“Although it may not seem like it, Agilkia presented the least hazardous terrain"
“Although it may not seem like it, Agilkia presented the least hazardous terrain of all the landing sites considered during the selection process,” the agency said.
The Agilkia landing site. Credit: ESA/Rosetta/NAVCAM, CC BY-SA IGO 3.0
Once it gets close to the landing zone, Philae will harpoon the surface to anchor itself, while a small thruster on top of the craft compensates for the harpooning impulse. As soon as its three feet hit the ground, they start drilling in with ice screws to further stabilise the craft.
So there’s only a whole heap of things that could possibly go wrong – and that’s just the landing.
If it pulls that off, Philae still has to run as many experiments and tests as it can in a 64-hour period, which is about how long the agency expects its batteries to last. The lander does come equipped with solar panels to extend its life, but these will only work if they don’t become clogged up with dust on the surface.
The little box lab contains 10 scientific instruments, including a drill to bring up samples from as much as 23cm deep and sonar to give a view of the internal structure of the comet, as well as chemical analysis and mass spectrometer tools.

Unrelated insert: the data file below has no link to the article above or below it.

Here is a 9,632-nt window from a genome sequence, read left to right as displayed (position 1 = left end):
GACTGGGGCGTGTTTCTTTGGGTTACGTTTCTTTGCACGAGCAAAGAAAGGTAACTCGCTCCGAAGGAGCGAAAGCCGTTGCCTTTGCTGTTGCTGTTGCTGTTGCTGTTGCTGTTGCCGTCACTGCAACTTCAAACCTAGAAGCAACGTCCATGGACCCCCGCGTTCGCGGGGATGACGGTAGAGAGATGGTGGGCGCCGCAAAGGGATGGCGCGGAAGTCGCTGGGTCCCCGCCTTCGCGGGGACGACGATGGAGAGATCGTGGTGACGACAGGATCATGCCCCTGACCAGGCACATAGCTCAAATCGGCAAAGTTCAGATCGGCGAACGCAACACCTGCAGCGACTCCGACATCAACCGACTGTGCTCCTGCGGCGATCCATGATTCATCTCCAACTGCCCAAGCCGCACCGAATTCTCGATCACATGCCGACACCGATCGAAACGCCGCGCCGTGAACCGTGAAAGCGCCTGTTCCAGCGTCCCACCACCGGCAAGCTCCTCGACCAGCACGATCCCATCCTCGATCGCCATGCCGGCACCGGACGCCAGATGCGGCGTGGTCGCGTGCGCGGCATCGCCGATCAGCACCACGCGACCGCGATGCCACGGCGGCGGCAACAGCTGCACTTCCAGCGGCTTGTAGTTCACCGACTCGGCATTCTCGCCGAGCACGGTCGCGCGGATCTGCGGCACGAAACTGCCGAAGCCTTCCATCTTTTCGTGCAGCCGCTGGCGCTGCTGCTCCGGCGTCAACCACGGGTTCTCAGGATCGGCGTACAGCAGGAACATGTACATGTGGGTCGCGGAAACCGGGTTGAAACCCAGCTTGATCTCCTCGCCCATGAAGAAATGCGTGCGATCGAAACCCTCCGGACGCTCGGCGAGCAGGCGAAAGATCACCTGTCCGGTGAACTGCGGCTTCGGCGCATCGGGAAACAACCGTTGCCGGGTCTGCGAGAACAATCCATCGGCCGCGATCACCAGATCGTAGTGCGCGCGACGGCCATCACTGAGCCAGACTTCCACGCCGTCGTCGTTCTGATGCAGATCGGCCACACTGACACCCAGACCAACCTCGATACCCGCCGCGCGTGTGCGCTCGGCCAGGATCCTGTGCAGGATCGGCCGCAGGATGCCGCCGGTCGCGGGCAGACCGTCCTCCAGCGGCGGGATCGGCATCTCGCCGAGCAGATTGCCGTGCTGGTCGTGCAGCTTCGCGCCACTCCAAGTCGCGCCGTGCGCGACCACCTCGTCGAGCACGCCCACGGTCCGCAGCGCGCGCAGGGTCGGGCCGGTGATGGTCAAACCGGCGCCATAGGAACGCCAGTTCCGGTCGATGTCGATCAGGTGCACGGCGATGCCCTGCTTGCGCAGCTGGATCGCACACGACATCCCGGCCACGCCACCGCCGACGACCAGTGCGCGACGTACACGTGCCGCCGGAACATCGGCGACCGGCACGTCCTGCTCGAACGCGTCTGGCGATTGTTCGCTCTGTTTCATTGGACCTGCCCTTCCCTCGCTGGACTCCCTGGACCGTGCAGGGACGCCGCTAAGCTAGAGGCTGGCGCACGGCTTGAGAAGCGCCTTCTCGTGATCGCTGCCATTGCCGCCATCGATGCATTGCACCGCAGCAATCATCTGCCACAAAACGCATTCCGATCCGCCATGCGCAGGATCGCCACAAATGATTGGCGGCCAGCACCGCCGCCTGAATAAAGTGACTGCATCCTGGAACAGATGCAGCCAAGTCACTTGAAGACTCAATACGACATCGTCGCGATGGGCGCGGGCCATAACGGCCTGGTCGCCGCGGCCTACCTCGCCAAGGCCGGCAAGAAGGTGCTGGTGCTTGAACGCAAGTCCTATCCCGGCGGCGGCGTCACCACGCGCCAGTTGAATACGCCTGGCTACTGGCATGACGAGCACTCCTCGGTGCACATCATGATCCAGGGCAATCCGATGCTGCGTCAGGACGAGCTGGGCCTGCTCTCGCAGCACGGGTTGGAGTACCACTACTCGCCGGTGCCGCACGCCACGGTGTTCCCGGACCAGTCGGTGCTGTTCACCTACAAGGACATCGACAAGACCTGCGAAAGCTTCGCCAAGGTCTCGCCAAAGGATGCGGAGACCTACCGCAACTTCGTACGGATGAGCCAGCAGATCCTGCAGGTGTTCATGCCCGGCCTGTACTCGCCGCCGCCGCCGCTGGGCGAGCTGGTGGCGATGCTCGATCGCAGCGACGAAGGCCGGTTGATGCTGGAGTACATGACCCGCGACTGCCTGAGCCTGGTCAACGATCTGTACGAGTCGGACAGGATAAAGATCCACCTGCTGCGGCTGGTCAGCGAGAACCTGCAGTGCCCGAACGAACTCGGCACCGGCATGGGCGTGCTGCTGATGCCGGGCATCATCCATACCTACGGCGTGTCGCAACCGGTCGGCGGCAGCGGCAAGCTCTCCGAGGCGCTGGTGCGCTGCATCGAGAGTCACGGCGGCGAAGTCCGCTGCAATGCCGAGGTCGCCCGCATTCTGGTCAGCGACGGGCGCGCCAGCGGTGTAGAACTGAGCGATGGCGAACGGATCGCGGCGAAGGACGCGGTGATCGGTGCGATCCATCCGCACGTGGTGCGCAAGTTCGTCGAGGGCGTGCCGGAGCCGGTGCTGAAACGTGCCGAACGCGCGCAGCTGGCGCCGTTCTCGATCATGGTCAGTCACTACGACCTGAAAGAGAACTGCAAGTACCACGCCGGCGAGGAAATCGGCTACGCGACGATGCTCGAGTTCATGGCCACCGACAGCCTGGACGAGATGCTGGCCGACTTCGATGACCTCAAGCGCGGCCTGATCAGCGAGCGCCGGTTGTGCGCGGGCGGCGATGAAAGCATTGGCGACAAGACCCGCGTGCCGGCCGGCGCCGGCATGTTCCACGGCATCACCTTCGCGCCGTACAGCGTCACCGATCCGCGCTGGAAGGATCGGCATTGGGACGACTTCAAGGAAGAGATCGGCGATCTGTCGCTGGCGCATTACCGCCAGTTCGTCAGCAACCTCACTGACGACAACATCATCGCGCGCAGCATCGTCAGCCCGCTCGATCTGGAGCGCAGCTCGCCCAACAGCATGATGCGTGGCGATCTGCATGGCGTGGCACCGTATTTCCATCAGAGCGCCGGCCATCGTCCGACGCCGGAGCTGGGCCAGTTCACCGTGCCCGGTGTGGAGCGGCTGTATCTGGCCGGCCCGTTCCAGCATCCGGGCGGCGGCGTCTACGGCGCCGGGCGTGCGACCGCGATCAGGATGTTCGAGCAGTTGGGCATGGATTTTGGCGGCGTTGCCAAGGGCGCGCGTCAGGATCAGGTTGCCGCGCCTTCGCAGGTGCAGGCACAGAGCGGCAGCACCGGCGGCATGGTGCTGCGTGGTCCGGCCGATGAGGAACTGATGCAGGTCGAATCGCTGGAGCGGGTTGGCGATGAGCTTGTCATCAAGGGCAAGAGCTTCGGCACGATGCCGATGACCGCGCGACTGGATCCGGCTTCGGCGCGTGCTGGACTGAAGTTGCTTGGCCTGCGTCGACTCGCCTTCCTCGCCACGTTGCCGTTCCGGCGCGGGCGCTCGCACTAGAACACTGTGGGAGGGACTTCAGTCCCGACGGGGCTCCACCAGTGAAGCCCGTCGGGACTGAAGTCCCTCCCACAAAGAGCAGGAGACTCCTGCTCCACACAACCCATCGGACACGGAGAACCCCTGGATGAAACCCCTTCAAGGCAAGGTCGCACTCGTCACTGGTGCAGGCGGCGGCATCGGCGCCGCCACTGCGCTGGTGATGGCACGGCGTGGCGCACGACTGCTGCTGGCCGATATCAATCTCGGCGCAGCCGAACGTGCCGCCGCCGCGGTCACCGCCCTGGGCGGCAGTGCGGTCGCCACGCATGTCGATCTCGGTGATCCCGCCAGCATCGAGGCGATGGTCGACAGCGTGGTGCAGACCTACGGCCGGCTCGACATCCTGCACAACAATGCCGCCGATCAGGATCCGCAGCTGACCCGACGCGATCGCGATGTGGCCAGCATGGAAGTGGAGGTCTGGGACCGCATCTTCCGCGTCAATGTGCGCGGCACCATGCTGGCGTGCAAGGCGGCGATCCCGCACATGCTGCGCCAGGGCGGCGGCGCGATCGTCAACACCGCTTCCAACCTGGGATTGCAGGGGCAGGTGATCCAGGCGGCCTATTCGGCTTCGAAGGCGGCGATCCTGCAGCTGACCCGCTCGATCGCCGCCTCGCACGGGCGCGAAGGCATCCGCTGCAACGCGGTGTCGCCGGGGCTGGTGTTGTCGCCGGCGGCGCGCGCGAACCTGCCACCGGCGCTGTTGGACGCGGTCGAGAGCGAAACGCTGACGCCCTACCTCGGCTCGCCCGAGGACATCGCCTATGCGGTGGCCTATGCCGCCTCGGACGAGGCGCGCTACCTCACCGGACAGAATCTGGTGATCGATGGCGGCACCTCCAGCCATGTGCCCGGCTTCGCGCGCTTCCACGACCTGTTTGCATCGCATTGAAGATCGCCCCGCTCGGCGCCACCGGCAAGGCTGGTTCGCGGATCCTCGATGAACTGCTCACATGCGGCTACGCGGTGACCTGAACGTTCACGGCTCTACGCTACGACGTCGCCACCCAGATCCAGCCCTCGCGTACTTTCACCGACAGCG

Even if the lander’s solar cells keep giving it power, it doesn’t have long to live. By August next year, the comet will make its closest approach to the Sun, likely baking the lander if it hasn’t already succumbed to the heat on approach.
But if all does go well, Philae could help answer one of science's most fundamental questions - did life on Earth begin with seeding from comets?
Comets contain complex organic molecules, rich in carbon, hydrogen, oxygen and nitrogen, which are the elements that make up nucleic acids and amino acids – the building blocks of life. Finding evidence of the left-handed amino acids that make up all life on our world could prove that comet-seeding, where space rocks crashed into early Earth, helped start life on the planet. ®